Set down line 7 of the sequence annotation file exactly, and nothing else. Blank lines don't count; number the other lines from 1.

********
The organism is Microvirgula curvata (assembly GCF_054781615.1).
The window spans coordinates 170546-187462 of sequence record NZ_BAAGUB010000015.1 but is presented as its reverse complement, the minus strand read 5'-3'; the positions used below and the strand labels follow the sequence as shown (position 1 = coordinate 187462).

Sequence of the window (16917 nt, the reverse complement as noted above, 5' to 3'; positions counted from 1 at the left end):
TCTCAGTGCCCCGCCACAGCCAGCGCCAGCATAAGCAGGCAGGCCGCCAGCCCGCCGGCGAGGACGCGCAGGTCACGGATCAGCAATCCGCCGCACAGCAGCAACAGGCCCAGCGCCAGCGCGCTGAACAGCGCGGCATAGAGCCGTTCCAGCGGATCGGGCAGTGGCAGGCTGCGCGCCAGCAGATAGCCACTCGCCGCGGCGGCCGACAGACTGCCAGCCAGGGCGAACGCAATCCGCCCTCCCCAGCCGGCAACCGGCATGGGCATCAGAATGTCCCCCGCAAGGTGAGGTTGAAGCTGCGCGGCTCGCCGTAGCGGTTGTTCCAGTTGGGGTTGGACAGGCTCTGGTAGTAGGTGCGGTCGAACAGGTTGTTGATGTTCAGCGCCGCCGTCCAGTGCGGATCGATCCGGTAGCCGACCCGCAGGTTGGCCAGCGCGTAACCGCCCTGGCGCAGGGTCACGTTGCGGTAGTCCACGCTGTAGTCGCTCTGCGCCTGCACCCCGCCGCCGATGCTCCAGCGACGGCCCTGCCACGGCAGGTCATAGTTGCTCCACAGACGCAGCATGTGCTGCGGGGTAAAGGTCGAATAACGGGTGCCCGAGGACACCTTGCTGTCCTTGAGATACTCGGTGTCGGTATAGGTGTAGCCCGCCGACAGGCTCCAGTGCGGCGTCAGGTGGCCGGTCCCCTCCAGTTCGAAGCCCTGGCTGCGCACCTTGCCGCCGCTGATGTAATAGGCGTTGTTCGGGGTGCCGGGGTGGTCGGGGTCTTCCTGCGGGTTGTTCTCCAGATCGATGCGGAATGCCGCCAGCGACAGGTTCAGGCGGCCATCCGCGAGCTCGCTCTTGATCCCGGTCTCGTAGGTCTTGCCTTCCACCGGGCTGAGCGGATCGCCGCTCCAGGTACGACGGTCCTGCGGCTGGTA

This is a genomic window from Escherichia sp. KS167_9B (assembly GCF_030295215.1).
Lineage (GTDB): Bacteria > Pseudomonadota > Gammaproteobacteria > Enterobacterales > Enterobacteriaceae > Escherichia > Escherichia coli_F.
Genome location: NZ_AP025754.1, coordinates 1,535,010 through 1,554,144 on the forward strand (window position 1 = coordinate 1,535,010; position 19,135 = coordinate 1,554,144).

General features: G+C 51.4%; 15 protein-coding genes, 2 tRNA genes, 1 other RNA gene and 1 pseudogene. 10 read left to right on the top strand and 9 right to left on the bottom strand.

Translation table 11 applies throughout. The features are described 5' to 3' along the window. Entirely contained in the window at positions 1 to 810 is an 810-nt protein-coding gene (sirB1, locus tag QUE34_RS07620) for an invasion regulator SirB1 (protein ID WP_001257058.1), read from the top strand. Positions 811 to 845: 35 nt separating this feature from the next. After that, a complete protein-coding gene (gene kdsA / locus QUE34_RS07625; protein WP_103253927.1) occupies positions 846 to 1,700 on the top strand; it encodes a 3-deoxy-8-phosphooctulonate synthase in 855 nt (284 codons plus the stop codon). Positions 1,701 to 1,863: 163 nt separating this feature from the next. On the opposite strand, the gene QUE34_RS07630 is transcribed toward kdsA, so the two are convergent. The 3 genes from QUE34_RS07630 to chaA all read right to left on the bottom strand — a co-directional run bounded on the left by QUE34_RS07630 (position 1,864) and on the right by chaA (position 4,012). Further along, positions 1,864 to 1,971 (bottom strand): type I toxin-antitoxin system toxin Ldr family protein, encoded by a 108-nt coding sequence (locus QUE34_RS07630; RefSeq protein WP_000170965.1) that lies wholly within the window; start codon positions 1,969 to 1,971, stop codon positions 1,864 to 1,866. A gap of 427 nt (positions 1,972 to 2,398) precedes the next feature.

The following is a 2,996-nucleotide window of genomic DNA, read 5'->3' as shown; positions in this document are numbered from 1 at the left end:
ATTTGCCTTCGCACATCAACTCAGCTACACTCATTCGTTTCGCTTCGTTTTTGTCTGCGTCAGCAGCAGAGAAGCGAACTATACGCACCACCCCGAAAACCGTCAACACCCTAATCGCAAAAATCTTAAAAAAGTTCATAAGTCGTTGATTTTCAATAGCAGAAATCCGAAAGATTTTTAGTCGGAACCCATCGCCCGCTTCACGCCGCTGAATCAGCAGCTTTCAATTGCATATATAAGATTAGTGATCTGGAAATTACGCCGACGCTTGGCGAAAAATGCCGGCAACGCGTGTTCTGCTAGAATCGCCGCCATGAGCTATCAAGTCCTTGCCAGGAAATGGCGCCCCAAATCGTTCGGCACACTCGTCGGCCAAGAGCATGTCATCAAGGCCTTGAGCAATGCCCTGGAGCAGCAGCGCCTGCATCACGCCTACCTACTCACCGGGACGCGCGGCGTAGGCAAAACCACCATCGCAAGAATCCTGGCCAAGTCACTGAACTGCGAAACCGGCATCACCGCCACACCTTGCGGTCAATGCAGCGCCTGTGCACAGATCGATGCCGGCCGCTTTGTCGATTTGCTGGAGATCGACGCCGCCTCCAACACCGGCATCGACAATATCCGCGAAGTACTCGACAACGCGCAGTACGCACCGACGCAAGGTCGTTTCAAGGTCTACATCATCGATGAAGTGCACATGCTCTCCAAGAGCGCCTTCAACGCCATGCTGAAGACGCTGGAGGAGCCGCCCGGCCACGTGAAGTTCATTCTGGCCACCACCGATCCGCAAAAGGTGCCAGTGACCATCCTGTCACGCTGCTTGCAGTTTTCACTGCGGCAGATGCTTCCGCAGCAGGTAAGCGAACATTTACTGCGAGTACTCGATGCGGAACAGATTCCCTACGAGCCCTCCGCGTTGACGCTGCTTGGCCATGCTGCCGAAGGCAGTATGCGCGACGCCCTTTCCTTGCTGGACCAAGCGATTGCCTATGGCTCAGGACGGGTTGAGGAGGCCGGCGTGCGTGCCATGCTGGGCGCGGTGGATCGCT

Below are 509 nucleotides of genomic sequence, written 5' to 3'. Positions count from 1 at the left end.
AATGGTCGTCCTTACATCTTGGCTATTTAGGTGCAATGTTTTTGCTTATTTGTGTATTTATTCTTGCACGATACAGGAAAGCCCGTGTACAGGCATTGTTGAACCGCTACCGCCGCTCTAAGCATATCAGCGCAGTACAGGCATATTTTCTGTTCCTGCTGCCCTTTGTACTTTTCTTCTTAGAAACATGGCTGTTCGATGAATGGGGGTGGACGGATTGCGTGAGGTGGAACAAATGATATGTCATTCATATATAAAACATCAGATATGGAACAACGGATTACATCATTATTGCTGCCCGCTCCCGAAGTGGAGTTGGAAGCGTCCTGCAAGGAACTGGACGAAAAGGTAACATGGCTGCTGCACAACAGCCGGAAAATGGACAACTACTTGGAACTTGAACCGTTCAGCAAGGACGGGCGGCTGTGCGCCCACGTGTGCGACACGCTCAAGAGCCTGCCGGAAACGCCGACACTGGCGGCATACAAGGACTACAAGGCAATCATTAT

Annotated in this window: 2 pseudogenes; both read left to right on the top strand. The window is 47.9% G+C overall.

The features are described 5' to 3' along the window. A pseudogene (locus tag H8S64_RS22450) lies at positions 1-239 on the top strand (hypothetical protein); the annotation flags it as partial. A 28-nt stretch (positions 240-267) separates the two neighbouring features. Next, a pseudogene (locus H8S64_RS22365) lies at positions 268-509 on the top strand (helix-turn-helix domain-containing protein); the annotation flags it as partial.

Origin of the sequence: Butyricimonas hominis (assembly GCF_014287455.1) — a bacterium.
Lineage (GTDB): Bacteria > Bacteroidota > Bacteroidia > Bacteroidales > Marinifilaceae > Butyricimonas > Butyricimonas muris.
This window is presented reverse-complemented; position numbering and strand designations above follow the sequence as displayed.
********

Genome location: NZ_AP025754.1, coordinates 1,535,010 through 1,554,144 on the forward strand (window position 1 = coordinate 1,535,010; position 19,135 = coordinate 1,554,144).